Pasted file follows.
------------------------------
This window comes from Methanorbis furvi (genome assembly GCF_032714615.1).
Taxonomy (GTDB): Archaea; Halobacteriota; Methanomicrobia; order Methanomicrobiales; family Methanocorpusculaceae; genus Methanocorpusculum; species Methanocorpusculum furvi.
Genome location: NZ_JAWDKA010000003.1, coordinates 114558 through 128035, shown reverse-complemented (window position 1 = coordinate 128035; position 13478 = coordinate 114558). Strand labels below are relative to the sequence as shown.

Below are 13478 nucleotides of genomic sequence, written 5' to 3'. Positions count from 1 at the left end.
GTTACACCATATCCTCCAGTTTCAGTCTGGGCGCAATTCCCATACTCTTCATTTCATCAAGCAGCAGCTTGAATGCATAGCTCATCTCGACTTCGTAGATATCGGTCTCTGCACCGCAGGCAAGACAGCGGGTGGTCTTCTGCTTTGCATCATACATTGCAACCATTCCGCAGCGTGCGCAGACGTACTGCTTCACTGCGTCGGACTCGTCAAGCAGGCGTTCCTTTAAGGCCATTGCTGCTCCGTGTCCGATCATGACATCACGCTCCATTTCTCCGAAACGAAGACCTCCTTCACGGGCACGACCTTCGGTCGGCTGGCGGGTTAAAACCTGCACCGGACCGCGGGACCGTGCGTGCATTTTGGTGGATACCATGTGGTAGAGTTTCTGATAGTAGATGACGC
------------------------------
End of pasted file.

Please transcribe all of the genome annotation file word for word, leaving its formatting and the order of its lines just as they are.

This window comes from Methanorbis furvi (genome assembly GCF_032714615.1).
Taxonomy (GTDB): Archaea; Halobacteriota; Methanomicrobia; order Methanomicrobiales; family Methanocorpusculaceae; genus Methanocorpusculum; species Methanocorpusculum furvi.
Genome location: NZ_JAWDKA010000003.1, coordinates 114558 through 128035, shown reverse-complemented (window position 1 = coordinate 128035; position 13478 = coordinate 114558). Strand labels below are relative to the sequence as shown.

Below are 13478 nucleotides of genomic sequence, written 5' to 3'. Positions count from 1 at the left end.
GTTACACCATATCCTCCAGTTTCAGTCTGGGCGCAATTCCCATACTCTTCATTTCATCAAGCAGCAGCTTGAATGCATAGCTCATCTCGACTTCGTAGATATCGGTCTCTGCACCGCAGGCAAGACAGCGGGTGGTCTTCTGCTTTGCATCATACATTGCAACCATTCCGCAGCGTGCGCAGACGTACTGCTTCACTGCGTCGGACTCGTCAAGCAGGCGTTCCTTTAAGGCCATTGCTGCTCCGTGTCCGATCATGACATCACGCTCCATTTCTCCGAAACGAAGACCTCCTTCACGGGCACGACCTTCGGTCGGCTGGCGGGTTAAAACCTGCACCGGACCGCGGGACCGTGCGTGCATTTTGGTGGATACCATGTGGTAGAGTTTCTGATAGTAGATGACGC